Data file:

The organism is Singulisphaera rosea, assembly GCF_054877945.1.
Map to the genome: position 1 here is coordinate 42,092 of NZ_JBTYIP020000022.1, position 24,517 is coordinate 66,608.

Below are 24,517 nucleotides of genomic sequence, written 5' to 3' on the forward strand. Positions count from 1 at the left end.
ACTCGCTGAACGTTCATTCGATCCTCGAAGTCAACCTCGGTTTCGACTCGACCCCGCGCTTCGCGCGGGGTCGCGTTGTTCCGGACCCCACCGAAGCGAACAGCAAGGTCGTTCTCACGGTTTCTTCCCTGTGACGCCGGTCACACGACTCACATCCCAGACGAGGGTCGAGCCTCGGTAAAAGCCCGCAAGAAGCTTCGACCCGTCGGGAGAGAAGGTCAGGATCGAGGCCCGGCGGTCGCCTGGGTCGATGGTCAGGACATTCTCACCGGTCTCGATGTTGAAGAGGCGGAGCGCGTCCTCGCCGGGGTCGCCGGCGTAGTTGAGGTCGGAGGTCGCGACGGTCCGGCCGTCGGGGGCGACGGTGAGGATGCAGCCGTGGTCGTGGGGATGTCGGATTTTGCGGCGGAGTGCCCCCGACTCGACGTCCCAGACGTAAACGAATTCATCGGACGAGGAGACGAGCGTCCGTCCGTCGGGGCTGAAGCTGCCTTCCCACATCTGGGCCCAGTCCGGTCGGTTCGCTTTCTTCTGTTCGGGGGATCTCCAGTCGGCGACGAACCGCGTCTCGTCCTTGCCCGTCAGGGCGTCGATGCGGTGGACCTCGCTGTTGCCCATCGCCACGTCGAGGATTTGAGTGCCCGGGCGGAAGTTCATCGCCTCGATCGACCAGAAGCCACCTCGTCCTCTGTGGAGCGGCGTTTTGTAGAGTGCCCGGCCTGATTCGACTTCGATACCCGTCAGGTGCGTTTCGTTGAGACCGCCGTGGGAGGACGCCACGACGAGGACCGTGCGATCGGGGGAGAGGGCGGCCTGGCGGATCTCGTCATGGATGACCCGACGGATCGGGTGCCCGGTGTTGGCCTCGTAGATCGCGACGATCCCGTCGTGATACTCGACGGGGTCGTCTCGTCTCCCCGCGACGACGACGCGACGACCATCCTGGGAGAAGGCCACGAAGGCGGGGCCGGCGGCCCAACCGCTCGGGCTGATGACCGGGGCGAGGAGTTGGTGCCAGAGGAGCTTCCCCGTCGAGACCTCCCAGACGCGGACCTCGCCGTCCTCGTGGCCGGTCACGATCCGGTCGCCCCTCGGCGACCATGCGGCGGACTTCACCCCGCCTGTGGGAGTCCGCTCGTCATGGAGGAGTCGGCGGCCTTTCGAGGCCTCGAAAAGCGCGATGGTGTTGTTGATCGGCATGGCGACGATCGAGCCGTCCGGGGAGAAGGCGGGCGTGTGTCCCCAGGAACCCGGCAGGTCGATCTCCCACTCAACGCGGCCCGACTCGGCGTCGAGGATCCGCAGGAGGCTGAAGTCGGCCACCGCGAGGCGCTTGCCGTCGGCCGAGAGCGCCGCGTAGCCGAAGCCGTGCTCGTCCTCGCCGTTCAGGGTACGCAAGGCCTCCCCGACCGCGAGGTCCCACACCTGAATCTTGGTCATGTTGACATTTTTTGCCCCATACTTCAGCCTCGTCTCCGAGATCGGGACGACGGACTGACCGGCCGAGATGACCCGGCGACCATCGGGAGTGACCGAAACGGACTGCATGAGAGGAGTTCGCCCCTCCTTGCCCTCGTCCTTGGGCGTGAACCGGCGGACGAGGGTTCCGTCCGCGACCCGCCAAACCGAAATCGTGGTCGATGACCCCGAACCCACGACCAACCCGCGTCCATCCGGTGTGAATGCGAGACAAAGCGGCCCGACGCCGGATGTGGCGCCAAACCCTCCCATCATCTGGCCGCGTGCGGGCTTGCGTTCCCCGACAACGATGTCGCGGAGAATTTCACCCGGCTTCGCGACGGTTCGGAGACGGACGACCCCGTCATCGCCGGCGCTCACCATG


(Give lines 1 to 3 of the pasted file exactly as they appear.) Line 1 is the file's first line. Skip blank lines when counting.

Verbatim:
The organism is Singulisphaera rosea, assembly GCF_054877945.1.
Map to the genome: position 1 here is coordinate 42,092 of NZ_JBTYIP020000022.1, position 24,517 is coordinate 66,608.

Below are 24,517 nucleotides of genomic sequence, written 5' to 3' on the forward strand. Positions count from 1 at the left end.